Working on Your Marriage By Yourself

black couple arguingIn my practice I’ve commonly had the experience of having one person wonder what s/he could do to unilaterally promote wellness in a marriage or committed relationship. While relationship challenges are best addressed when both people are working on them, there are things that one person can do by himself or herself. Here are 13 tips that I’ve found to be helpful.

• Avoid looking to your partner to resolve psychological pain that you feel. Treating a relationship like medicine can lead to codependency. In a codependent relationship couples often tacitly agree that one of them would not feel pain if only the other of them would say or do the right things. So, when the power up person is inevitably in pain, both conclude that the power down person has failed.

• Learn your partner’s language of love. You may want words of love, but your partner uses behavior. You may want certain behaviors but your partner uses other behaviors. Recognizing that your partner expresses affection differently than you can put you in a position to feel less neglected and more grateful.

• Do the loving thing without an expectation for a response. So often we do a marriage in progressloving act with the expectation of receiving appreciation or reciprocation. When we don’t get what we want we can become hurt or angry. Better to do the loving thing because I know it’s good for me to live on a high road, regardless of how my partner responds. If my partner shows appreciation, or reciprocates, awesome. But, I shouldn’t require him or her to do certain things in order for me to be in pursuit of my own wellness.

• Avoid overdoing your expressions of affection. No matter the intention, if you are consistently lapping your partner in such behaviors you can create pressure, seem desperate and worsen a strained relationship.

• Avoid making mental lists of transgressions your partner has committed against you or all that you’ve done for your partner. Such lists can fuel resentment and subsequent eruptions of negative emotions.

yes i can• Try to discuss your relationship only with people who will be supportive of it. It’s all too easy to find people who will tell you how right you are and how terrible your partner is. It’s harder to find people who will wisely and kindly support you in your efforts to promote your relationship.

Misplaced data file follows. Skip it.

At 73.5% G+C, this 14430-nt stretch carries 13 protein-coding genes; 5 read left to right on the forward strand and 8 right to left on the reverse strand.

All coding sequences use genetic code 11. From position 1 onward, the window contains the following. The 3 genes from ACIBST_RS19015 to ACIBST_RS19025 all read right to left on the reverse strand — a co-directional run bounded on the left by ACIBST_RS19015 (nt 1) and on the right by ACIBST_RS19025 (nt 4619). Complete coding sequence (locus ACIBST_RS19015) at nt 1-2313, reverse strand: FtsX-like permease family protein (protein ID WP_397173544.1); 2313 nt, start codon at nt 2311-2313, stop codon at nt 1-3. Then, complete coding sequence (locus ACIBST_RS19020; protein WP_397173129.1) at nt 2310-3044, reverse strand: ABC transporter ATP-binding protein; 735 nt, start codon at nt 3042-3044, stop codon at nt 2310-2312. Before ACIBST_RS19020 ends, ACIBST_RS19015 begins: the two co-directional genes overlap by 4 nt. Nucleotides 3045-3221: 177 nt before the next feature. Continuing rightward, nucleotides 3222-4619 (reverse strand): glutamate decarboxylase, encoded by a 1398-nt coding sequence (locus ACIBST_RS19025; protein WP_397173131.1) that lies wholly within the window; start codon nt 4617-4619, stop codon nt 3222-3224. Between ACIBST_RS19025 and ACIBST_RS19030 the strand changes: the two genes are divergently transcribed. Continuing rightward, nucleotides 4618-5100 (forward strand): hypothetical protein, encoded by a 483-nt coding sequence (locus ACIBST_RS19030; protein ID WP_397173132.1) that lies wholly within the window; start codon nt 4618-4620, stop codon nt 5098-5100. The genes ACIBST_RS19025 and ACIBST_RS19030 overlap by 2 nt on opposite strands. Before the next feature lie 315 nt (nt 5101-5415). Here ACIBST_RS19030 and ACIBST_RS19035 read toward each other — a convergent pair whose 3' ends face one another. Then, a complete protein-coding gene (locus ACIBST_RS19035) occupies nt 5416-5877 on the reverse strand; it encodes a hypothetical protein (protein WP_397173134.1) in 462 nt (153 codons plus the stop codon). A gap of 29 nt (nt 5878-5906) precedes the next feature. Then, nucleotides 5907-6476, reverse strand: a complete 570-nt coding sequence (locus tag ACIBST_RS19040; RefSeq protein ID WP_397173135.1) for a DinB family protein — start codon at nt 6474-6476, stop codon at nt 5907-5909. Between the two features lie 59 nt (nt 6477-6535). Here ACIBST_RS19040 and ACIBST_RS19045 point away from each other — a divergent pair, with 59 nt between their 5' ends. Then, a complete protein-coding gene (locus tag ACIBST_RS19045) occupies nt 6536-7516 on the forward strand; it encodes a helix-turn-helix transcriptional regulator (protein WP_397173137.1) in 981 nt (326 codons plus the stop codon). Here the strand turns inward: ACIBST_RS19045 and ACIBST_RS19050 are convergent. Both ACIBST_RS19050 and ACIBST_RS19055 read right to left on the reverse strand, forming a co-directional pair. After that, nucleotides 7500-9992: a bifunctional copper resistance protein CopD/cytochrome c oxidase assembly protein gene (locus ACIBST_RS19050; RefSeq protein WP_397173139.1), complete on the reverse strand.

• Keep gratitude lists regarding your partner (e.g., what your partner has said or done each day or week that you appreciate).

• When you need to, try to communicate vulnerability instead of anger. We all need the wisdom of Solomon to know what to talk about and what to set aside. But, when you decide to take a concern to your partner talk about your wish to be closer, or to be more supportive, or whatever dream drives your pain. Also, try to avoid sounding like you are demanding that your partner do this or that. Just try to be open about your dream and vulnerability without coming on too strong.

• If your partner does something that is overtly abusive, calmly let him or her know that the behavior is not okay with you and that you are looking for a commitment that it won’t be repeated. If you need to, take steps to ensure this (e.g., involve others, pursue a separation).

• Develop and invest in ways promote your wellness outside of your relationship. Promote healthy friendships, physical activity, prayer, hobbies and so forth.

• Avoid committing acts of emotional or physical infidelity, be they online or faithful graphicface-to-face. All too easy to engage, such lapses can torch your relationship or make it very, very difficult to recover.

• Try to avoid resolving things with your partner when one or both of you are suffering from transient brain dysfunction (e.g., one or both of you is intoxicated, very angry, significantly depressed). Better to create a pause.

• If you’re stuck in a rut seek out the services of a professional relationship expert. For a referral, click here.

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